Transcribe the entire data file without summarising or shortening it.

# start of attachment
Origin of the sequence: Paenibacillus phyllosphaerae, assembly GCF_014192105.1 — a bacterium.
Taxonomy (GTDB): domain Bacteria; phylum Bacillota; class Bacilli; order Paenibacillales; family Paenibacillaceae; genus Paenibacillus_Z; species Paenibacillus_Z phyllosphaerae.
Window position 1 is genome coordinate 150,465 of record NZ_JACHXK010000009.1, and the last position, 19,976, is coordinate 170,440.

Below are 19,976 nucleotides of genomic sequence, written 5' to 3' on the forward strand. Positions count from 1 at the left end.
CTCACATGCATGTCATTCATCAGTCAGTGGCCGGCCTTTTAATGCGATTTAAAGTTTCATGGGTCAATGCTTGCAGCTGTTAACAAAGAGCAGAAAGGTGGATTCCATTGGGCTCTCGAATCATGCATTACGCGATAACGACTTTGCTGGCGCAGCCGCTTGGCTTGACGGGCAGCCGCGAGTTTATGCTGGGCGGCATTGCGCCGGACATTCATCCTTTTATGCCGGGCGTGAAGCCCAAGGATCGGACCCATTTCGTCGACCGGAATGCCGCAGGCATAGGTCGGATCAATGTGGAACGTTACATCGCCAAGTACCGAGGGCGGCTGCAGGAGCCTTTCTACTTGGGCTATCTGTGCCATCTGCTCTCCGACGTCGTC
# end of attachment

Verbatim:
Origin of the sequence: Paenibacillus phyllosphaerae, assembly GCF_014192105.1 — a bacterium.
Taxonomy (GTDB): domain Bacteria; phylum Bacillota; class Bacilli; order Paenibacillales; family Paenibacillaceae; genus Paenibacillus_Z; species Paenibacillus_Z phyllosphaerae.
Window position 1 is genome coordinate 150,465 of record NZ_JACHXK010000009.1, and the last position, 19,976, is coordinate 170,440.

Below are 19,976 nucleotides of genomic sequence, written 5' to 3' on the forward strand. Positions count from 1 at the left end.
CTCACATGCATGTCATTCATCAGTCAGTGGCCGGCCTTTTAATGCGATTTAAAGTTTCATGGGTCAATGCTTGCAGCTGTTAACAAAGAGCAGAAAGGTGGATTCCATTGGGCTCTCGAATCATGCATTACGCGATAACGACTTTGCTGGCGCAGCCGCTTGGCTTGACGGGCAGCCGCGAGTTTATGCTGGGCGGCATTGCGCCGGACATTCATCCTTTTATGCCGGGCGTGAAGCCCAAGGATCGGACCCATTTCGTCGACCGGAATGCCGCAGGCATAGGTCGGATCAATGTGGAACGTTACATCGCCAAGTACCGAGGGCGGCTGCAGGAGCCTTTCTACTTGGGCTATCTGTGCCATCTGCTCTCCGACGTCGTC